A fair future demands not only financial commitments but also strategic and inclusive approaches that consider the needs of the present and future alike, argues Karishma Ansaram, Climate Champions’ Finance Youth Fellow.
From saplings to forests, from challenge to opportunity: Financing reforestation and NbS at scale
On a beautiful sunny morning, several decades ago, my intrepid 5-year-old self ventured into the arboretum behind our family home to collect from the nursery – or steal – as I later found out – three saplings. I was severely told off by my mother for doing so, an act that cemented my fascination in, and admiration for, forests and our natural world.
From COP 27 to COP 15
There are just three short weeks between the end of COP 27 climate conference in Sharm el Sheikh, and the COP 15 biodiversity meeting in Montreal. But we enjoy no such gap between the climate and nature crises, one cannot be addressed without the other. Even if we decarbonise high emitting industries, temperatures will continue to rise unless we stop destroying – and start restoring – our forests, wetlands and grasslands.
Mangroves, trees that thrive along tropical shorelines, are a beautiful illustration of the interdependencies between climate, nature and livelihoods. Home to a rich array of species, including bats, monkeys, crabs and lemurs, mangrove forests store huge amounts of carbon, offer protection from climate impacts such as flooding and soil erosion, and are essential for local fisheries.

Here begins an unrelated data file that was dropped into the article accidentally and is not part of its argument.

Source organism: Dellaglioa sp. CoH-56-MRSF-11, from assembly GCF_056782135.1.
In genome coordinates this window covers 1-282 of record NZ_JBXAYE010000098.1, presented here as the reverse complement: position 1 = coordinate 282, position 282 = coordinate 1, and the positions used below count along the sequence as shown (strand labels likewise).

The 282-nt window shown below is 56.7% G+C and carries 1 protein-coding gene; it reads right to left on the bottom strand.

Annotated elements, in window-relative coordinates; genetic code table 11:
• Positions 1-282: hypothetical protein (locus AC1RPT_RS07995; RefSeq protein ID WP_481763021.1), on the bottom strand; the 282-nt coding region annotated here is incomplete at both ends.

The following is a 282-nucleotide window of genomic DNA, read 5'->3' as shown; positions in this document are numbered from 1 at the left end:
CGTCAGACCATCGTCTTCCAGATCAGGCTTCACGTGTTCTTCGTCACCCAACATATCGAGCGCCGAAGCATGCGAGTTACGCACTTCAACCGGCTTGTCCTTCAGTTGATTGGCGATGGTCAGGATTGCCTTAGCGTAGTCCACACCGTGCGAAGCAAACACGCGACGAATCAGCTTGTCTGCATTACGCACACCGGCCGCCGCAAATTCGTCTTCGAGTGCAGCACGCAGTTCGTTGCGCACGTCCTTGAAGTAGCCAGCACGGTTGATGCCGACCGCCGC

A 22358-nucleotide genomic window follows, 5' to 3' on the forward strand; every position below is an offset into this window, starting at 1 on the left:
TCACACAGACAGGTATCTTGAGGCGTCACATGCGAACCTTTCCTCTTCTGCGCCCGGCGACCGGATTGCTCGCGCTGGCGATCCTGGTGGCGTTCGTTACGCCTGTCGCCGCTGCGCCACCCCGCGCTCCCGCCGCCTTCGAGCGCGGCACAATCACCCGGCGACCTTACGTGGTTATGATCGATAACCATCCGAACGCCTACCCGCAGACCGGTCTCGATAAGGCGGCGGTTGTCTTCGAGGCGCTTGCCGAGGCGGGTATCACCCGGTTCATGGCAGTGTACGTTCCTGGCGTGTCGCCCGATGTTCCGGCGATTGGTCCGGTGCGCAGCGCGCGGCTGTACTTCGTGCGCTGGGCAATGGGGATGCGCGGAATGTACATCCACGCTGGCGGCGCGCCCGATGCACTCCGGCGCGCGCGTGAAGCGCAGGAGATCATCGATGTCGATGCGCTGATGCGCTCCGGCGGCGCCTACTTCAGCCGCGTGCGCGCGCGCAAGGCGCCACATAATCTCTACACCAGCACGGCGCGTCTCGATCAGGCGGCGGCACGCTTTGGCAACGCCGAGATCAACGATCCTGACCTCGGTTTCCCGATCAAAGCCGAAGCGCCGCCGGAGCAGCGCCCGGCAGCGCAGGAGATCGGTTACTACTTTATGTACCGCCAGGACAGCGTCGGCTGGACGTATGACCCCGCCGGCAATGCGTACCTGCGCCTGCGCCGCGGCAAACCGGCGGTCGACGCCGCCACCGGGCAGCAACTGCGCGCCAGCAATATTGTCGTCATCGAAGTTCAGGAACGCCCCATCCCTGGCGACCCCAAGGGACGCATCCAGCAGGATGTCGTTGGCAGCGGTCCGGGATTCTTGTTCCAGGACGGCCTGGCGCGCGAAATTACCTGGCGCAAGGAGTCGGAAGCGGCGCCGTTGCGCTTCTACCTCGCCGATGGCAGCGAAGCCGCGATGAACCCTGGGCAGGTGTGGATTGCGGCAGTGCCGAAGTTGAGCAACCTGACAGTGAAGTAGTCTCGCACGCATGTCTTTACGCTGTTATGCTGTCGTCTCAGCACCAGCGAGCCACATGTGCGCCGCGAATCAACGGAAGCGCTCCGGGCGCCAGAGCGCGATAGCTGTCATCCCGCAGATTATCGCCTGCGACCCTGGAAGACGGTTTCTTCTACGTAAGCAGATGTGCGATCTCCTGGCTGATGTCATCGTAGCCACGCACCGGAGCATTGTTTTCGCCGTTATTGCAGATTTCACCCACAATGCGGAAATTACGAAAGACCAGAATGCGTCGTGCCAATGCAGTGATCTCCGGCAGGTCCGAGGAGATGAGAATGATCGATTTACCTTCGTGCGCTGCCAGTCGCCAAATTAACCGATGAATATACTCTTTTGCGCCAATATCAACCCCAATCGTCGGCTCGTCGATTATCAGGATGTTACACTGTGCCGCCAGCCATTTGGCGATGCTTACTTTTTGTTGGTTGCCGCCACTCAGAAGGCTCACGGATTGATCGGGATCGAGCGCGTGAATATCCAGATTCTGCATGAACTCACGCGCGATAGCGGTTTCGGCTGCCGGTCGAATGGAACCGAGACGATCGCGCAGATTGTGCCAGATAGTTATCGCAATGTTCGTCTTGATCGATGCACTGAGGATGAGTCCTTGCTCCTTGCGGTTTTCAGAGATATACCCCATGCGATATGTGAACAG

Along with other forests across the globe, mangroves are vital weapons in the fight against climate change and biodiversity loss. Yet over the past three decades, the world has lost over 4% of its forests, equating to an area about half the size of India, and deforestation now accounts for 11% of global CO2 emissions.
Africa, home to the Congo, Mau and Ongoye, is now the last continent with contiguous forest, and has a 100-million-hectare restoration target through the AFR100 and Great Green Wall initiatives. We at Southbridge firmly believe that the future of our continent, and indeed the entire planet, depends on the protection and restoration of these vital biomes. They are the lungs of the earth, and we need to keep them functioning properly for the earth to breathe.
Turning challenge into opportunity
At Southbridge, it is in our DNA to turn challenges into financial opportunities to create sustainable livelihoods, with solutions that build bridges between Africa and the rest of the world. And with $US 285 billion a year needed to address the climate, biodiversity and land degradation crises, there is a huge opportunity to develop investment solutions that support ending deforestation, restoring forests and scaling nature-based solutions (NbS).
At COP 27 we were delighted to join the Finance Sector Deforestation Action Initiative (‘FSDA’) and launch our $2 billion “Vumbuzi” fund (Vumbuzi means to ‘innovate’ or ‘discover’ in Swahili) to accelerate our efforts to end deforestation, facilitate sustainable agriculture, and scale NbS. Vumbuzi is a strategic partnership with the Arab Bank for Economic Development in Africa that will blend concessional finance with private investment to channel patient capital to local actors involved in land restoration and reforestation across Africa. Supported by an anchor investment from the Bezos Earth Fund, and research and policy knowledge from the World Resources Institute (WRI), we aim to leverage philanthropic and grant capital in an innovative manner to do more in meeting the target of 128 million hectares of restoration in Africa.